Now if Christ is preached that He has been raised from the dead, how do some among you say that there is no resurrection of the dead? But if there is no resurrection of the dead, then Christ is not risen. And if Christ is not risen, then our preaching is empty and your faith is also empty. (1 Corinthians 15: 12-14)
Most Greeks did not believe that people's bodies would be resurrected after death. They saw the afterlife as something that happened only to the soul. According to Greek philosophers, the soul was the real person, imprisoned in a physical body, and at death the soul was released. There was no immortality for the body, but the soul entered an eternal state. Christianity, by contrast, affirms that the body and soul will be united after the resurrection. The church at Corinth was in the heart of Greek culture. Thus many believers had a difficult time believing in a bodily resurrection. Paul wrote this part of his letter to clear up this confusion about the resurrection.
Some of the Corinthians were teaching that there is no resurrection. These opponents of Paul may have been denying the reality of Christ’s resurrection. They may also have been teaching that the resurrection is only spiritual rather than physical. Or they may have been teaching that the resurrection had already happened (2 Tim. 2:18). Whatever the case, they contradicted the essential teaching that Christ had been physically raised from the dead and that believers in Him will someday also be resurrected.
The resurrection of Christ is the center of the Christian faith. Because Christ rose from the dead as He promised, we know that what He said is true- He is God. Because He rose, we have certainty that our sins are forgiven. Because He rose, He lives and represents us to God. Because He rose and defeated death, we know we will also be raised.
Word Focus: Resurrection - (Gk. anastasis) (1 Cor. 15:12, 13, 21, 42; Acts 17:32; Rom. 1:4; 1 Pet. 1:3) G386: The Scriptures often speak of Christ’s resurrection with the phrase that is literally “resurrection out from among dead ones.” This is the wording in the first half of 1 Corinthians 15:12 and in other verses (Acts 17:31; 1 Pet. 1:3). When Scripture speaks of the resurrection in general, commonly the phrase is “a resurrection of dead ones.” This is the wording in the second half of 1 Corinthians 15:12 (1 Cor. 15:13, 42). In Romans 1:4, Christ’s resurrection is spoken of as “a resurrection of dead ones.” The same terminology is used in 1 Corinthians 15:21, where the Greek text literally reads: “For since through a man death came, so also through a Man came a resurrection of dead persons.” This shows that Christ’s resurrection included the resurrection of believers to eternal life. When He arose, many arose with Him, for they were united with Him in His resurrection (Rom. 6:4, 5; Eph. 2:6; Col. 3:1).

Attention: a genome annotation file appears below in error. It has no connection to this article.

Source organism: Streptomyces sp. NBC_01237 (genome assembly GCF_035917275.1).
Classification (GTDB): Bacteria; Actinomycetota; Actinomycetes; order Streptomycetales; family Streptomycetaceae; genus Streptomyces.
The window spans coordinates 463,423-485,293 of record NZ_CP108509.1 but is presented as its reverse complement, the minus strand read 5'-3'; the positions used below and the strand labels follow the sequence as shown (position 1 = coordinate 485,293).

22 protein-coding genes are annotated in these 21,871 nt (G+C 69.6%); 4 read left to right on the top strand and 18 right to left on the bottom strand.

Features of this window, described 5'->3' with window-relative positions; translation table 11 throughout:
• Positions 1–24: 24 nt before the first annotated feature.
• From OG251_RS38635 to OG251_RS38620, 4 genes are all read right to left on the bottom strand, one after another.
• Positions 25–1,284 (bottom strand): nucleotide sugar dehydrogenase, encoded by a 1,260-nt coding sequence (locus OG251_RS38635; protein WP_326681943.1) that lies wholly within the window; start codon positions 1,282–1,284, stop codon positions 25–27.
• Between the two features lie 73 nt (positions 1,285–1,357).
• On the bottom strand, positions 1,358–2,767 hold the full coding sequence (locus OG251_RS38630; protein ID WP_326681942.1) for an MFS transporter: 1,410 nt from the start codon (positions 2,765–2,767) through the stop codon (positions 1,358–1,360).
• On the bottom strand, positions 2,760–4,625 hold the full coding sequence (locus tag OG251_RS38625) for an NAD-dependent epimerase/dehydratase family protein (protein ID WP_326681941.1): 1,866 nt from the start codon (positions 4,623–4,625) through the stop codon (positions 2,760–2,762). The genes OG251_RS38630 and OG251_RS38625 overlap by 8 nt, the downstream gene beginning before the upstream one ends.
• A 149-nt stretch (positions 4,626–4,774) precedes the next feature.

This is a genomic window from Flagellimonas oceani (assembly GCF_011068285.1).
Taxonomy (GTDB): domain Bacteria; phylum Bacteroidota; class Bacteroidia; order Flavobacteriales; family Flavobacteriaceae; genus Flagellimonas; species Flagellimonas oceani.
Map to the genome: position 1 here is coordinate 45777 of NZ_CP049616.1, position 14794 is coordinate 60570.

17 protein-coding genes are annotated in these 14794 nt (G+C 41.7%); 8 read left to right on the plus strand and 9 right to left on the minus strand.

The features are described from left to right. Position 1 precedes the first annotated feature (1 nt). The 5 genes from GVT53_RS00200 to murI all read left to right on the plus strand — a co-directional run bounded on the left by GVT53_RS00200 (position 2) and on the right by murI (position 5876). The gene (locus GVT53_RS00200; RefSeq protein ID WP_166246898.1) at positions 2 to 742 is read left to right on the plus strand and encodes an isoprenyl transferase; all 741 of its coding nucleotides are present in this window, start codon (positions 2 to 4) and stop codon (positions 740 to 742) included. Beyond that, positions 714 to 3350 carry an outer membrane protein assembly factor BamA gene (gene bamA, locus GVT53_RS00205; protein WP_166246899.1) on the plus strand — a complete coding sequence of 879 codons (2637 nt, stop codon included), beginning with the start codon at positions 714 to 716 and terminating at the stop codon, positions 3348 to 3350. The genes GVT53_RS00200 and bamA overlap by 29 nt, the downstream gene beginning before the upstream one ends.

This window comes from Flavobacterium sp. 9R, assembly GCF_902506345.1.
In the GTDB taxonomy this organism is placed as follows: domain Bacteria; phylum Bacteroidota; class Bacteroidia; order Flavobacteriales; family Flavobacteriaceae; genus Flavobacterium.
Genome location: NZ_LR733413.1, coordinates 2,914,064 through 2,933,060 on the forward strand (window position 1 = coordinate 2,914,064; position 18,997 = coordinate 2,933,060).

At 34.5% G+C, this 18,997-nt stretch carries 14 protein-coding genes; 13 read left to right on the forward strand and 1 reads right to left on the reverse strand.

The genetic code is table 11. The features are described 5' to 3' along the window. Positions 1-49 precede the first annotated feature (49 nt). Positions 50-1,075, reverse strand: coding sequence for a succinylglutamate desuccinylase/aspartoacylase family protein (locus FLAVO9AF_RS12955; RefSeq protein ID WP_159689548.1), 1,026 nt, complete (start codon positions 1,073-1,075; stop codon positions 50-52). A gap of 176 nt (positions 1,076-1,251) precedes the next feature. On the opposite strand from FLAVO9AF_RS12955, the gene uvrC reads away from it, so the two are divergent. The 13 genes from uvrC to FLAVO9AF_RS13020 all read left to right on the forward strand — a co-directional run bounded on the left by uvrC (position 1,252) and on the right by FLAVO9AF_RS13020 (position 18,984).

Yes, and we are found false witnesses of God, because we have testified of God that He raised up Christ, whom He did not raise up—if in fact the dead do not rise. For if the dead do not rise, then Christ is not risen. And if Christ is not risen, your faith is futile; you are still in your sins! Then also those who have fallen asleep in Christ have perished. If in this life only we have hope in Christ, we are of all men the most pitiable. (1 Corinthians 15: 15-19)
Paul listed several people, including himself (1 Cor. 15: 5-8), who had witnessed the resurrected Christ. To deny the Resurrection was to deny the truth of their testimony. Christ’s death without His resurrection would not succeed in saving us from our sins (1 Cor. 15:17). Without the resurrection of Christ, those who are asleep in Christ—the dead—have perished or been destroyed. The Greek word translated futile in this passage speaks of something that has no results. Without the resurrection of Christ, the Christian faith brings no forgiveness and no future life in God’s presence.
Why does Paul say believers should be pitied (1 Cor. 15:19) if there were only earthy value in Christianity? In Paul's day, Christianity often brought a person persecution, ostracism from family, and, in many cases, poverty. There were few tangible benefits from being a Christian in that society. It was certainly not a step up the social or career ladder. Even more important, however, is the fact that if Christ had not been resurrected from death, Christians could not be forgiven for their sins and would have no hope of eternal life. If Christians have no hope for the future, the pagans could justifiably consider Christians fools since believers would have suffered for nothing.
Father God, I want to thank you for the power of the Resurrection. My Lord, You died on that cross for me and You arose from the grave and conquered death so I could someday be in Your presences. Lord I humbly fall to my knees and praise you for what You have done in my life. Lord, You have removed all condemnation from me and set my soul free. Thank you Lord for thinking of me when you were hanging there on the cross. Thank you Lord for my great salvation that is so rich and free. I pray this all in Jesus' name. Amen.
References: NKJV Holy Bible, Life Application Bible (NIV), the Nelson Study Bible.